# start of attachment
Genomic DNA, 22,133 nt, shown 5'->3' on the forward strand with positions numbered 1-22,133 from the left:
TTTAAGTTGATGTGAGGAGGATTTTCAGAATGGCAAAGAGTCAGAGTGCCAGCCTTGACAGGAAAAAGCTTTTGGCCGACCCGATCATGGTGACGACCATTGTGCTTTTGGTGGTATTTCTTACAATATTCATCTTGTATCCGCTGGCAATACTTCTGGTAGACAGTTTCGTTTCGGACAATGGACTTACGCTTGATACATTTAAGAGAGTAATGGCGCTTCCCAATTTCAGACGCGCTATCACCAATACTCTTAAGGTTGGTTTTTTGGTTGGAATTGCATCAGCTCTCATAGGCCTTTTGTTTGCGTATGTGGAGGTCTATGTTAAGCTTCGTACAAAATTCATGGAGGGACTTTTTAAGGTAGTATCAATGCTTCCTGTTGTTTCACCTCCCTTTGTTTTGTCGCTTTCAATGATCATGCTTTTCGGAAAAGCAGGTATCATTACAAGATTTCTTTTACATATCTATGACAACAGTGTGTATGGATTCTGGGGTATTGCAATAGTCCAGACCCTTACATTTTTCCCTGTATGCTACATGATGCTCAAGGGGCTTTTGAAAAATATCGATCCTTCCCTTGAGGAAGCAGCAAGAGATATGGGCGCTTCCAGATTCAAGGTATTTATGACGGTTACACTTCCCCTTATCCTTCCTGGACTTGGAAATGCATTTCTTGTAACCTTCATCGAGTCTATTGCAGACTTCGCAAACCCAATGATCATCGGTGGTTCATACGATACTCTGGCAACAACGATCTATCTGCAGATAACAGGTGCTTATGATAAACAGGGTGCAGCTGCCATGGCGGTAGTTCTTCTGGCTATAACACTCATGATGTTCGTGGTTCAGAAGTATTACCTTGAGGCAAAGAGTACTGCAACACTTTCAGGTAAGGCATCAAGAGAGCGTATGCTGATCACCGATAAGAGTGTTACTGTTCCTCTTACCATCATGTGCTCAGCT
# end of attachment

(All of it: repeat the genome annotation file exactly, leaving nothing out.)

Genomic DNA, 22,133 nt, shown 5'->3' on the forward strand with positions numbered 1-22,133 from the left:
TTTAAGTTGATGTGAGGAGGATTTTCAGAATGGCAAAGAGTCAGAGTGCCAGCCTTGACAGGAAAAAGCTTTTGGCCGACCCGATCATGGTGACGACCATTGTGCTTTTGGTGGTATTTCTTACAATATTCATCTTGTATCCGCTGGCAATACTTCTGGTAGACAGTTTCGTTTCGGACAATGGACTTACGCTTGATACATTTAAGAGAGTAATGGCGCTTCCCAATTTCAGACGCGCTATCACCAATACTCTTAAGGTTGGTTTTTTGGTTGGAATTGCATCAGCTCTCATAGGCCTTTTGTTTGCGTATGTGGAGGTCTATGTTAAGCTTCGTACAAAATTCATGGAGGGACTTTTTAAGGTAGTATCAATGCTTCCTGTTGTTTCACCTCCCTTTGTTTTGTCGCTTTCAATGATCATGCTTTTCGGAAAAGCAGGTATCATTACAAGATTTCTTTTACATATCTATGACAACAGTGTGTATGGATTCTGGGGTATTGCAATAGTCCAGACCCTTACATTTTTCCCTGTATGCTACATGATGCTCAAGGGGCTTTTGAAAAATATCGATCCTTCCCTTGAGGAAGCAGCAAGAGATATGGGCGCTTCCAGATTCAAGGTATTTATGACGGTTACACTTCCCCTTATCCTTCCTGGACTTGGAAATGCATTTCTTGTAACCTTCATCGAGTCTATTGCAGACTTCGCAAACCCAATGATCATCGGTGGTTCATACGATACTCTGGCAACAACGATCTATCTGCAGATAACAGGTGCTTATGATAAACAGGGTGCAGCTGCCATGGCGGTAGTTCTTCTGGCTATAACACTCATGATGTTCGTGGTTCAGAAGTATTACCTTGAGGCAAAGAGTACTGCAACACTTTCAGGTAAGGCATCAAGAGAGCGTATGCTGATCACCGATAAGAGTGTTACTGTTCCTCTTACCATCATGTGCTCAGCT